[240 × 128 graphic LCD setup]

The figure above shows the setup for using the LCD display, which is suitable for both 5 V and 3.3 V supply. Even if the RA6963 chip is supplied with Vdd = 5 V, it accepts anything above 2.8 V as a logic High (see LCD voltage), that is it can be used in the write-only mode with Raspberry Pi. The write-only mode in the setup is achieved by connecting RD to Vdd. Please note that if the LCD display is supplied with 5 V, the read mode destroys the Raspberry Pi! The chip enable CE, the font select FS and the frame ground FG are connected to ground. The line VOUT is the output of voltage inverters, V0 is the liquid crystals supply and a potentiometer is used to optimize the latter.

Software

The RA6963 chip has an additional reset line RES or RST. To reset the chip, this line is set to Low for a short time. The chip must be reset after power-up.

According to the manual, a status check must be performed before reading or writing data to ensure that the chip is ready to execute commands and read or write data. If the chip is supplied with 5 V, this check cannot be performed by Raspberry Pi, as reading 5 V logic data may destroy it. On the other hand, the speed of the chip is very high and the chip is ready after only a few microseconds (much more than Raspberry Pi needs to prepare the communication). Therefore, status checks can be avoided completely.

Many commands for the RA6963 chip require one or two bytes as parameters. According to the chip protocol, these parameters are sent before the command. Since two byte parameters usually represent a low and a high part of the memory address, the corresponding Python function can be written as follows:

def writecommand(self, com, num=0, dat=0): while num>=0: if num==0: value=com self._gpio.write(self._cd, 1) else: value=dat self._gpio.write(self._cd, 0) self._gpio.write(self._d0,value & 0x01) self._gpio.write(self._d1,(value & 0x02) >> 1) self._gpio.write(self._d2,(value & 0x04) >> 2) self._gpio.write(self._d3,(value & 0x08) >> 3) self._gpio.write(self._d4,(value & 0x10) >> 4) self._gpio.write(self._d5,(value & 0x20) >> 5) self._gpio.write(self._d6,(value & 0x40) >> 6) self._gpio.write(self._d7,(value & 0x80) >> 7) self._gpio.write(self._wr,False) self._gpio.write(self._wr,True) dat = dat >> 8 num=num-1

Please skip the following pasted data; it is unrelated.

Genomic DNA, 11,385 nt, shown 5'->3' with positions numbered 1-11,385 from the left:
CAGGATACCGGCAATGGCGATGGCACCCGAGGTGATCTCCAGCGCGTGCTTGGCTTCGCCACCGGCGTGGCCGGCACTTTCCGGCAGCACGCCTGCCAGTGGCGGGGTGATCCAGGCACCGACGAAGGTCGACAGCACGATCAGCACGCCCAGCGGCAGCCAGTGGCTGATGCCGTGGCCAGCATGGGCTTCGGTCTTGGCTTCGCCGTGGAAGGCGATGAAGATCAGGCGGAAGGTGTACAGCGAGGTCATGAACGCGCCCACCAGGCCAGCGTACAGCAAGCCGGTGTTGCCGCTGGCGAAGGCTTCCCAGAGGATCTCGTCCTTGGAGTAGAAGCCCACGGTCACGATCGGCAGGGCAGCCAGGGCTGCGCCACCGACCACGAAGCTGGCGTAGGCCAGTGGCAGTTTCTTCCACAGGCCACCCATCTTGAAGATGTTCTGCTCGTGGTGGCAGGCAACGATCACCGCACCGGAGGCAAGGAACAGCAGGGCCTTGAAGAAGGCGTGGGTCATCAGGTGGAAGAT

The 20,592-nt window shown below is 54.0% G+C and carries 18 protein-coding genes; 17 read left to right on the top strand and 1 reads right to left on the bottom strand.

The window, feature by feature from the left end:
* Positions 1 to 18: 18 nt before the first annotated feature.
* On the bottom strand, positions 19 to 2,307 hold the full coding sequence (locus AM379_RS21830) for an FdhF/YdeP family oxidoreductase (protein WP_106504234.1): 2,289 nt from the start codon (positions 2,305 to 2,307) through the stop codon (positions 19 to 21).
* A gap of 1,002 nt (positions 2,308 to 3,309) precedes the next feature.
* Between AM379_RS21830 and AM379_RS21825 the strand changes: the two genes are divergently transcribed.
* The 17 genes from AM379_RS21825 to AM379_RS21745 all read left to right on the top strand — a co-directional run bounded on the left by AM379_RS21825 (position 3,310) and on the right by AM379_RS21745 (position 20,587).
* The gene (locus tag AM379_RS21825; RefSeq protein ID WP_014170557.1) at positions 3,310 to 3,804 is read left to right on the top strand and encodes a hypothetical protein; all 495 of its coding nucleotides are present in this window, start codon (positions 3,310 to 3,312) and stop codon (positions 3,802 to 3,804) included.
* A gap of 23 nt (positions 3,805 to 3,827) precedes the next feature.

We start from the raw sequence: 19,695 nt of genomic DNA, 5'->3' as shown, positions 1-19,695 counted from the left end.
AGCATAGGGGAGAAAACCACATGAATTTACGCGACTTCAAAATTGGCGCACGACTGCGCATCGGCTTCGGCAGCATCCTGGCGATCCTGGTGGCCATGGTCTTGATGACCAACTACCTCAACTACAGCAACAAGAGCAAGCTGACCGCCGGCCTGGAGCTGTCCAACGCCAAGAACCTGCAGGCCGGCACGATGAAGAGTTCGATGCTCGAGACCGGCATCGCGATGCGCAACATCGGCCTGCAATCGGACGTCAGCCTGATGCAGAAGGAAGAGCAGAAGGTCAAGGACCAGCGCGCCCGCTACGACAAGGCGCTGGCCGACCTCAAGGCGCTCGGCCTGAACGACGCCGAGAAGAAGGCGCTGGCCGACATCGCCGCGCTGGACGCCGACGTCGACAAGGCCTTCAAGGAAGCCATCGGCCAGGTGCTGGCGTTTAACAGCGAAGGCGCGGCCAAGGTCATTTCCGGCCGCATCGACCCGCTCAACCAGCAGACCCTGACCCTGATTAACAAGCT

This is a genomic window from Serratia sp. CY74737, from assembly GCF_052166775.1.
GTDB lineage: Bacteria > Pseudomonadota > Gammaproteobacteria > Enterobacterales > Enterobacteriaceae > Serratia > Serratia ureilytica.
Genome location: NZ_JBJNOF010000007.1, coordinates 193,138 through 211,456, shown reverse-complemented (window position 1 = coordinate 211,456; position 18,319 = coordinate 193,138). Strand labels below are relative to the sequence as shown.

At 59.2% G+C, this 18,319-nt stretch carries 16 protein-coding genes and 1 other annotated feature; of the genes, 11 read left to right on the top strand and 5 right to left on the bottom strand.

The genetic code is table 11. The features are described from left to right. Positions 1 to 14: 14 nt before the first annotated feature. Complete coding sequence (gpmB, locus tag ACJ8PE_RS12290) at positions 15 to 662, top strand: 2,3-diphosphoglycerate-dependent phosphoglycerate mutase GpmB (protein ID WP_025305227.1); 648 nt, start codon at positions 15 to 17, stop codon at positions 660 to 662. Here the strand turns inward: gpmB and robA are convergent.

By default, this function assumes a command com without parameters. If a parameter is required, dat indicates whether the parameter has one byte (int8) or two bytes (int16), while dat is an actual parameter. The _cd corresponds to the C/D channel, the _wr to the WR channel, while _d0 correspond to _d7 to the data channels.

It would be very inefficient to write to or read from chip memory with one command for every byte. For this reason, the RA6963 chip defines the data auto read and write. As in the corresponding Python function below, the procedure starts with issuing the auto write command, followed by sending the data list and ends with issuing the auto reset command:

LCD_SETDATAAUTOWRITE = 0xB0 LCD_AUTORESET = 0xB2 def writedata(self, data): self.writecommand(LCD_SETDATAAUTOWRITE) self._gpio.write(self._cd, 0) for value in data: self._gpio.write(self._d0,value & 0x01) self._gpio.write(self._d1,(value & 0x02) >> 1) self._gpio.write(self._d2,(value & 0x04) >> 2) self._gpio.write(self._d3,(value & 0x08) >> 3) self._gpio.write(self._d4,(value & 0x10) >> 4) self._gpio.write(self._d5,(value & 0x20) >> 5) self._gpio.write(self._d6,(value & 0x40) >> 6) self._gpio.write(self._d7,(value & 0x80) >> 7) self._gpio.write(self._wr,False) self._gpio.write(self._wr,True) self.writecommand(LCD_AUTORESET)

Here, data is a list of bytes to be written to memory.